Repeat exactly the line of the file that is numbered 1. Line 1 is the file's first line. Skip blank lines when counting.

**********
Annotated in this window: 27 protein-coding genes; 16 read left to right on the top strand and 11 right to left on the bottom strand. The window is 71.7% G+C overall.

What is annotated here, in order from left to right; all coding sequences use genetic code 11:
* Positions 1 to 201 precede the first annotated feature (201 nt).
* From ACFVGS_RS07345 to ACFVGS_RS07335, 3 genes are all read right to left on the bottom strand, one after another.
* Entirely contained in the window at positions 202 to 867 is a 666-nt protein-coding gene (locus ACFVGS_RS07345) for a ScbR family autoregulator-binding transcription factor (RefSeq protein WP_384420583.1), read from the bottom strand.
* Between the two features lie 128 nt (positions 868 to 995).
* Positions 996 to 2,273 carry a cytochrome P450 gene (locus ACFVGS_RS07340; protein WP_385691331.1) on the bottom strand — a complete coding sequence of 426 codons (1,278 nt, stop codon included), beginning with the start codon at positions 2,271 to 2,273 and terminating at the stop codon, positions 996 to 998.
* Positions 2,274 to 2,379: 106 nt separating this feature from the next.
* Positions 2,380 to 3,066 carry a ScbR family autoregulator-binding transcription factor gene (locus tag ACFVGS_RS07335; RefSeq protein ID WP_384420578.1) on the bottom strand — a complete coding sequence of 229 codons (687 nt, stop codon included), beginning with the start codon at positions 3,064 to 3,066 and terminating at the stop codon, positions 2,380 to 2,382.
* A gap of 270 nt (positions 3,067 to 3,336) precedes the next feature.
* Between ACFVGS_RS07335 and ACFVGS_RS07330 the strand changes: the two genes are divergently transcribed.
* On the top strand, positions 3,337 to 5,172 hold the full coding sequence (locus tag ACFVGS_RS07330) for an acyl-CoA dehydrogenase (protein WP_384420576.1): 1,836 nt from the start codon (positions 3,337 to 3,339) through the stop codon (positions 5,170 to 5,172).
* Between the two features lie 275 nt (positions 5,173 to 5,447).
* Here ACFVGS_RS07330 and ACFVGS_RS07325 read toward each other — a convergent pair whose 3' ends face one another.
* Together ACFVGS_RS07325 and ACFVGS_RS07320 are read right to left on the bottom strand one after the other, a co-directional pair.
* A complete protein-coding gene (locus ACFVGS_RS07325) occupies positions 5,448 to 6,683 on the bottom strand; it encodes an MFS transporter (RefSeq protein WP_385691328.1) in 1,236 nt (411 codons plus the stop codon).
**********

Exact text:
Annotated in this window: 27 protein-coding genes; 16 read left to right on the top strand and 11 right to left on the bottom strand. The window is 71.7% G+C overall.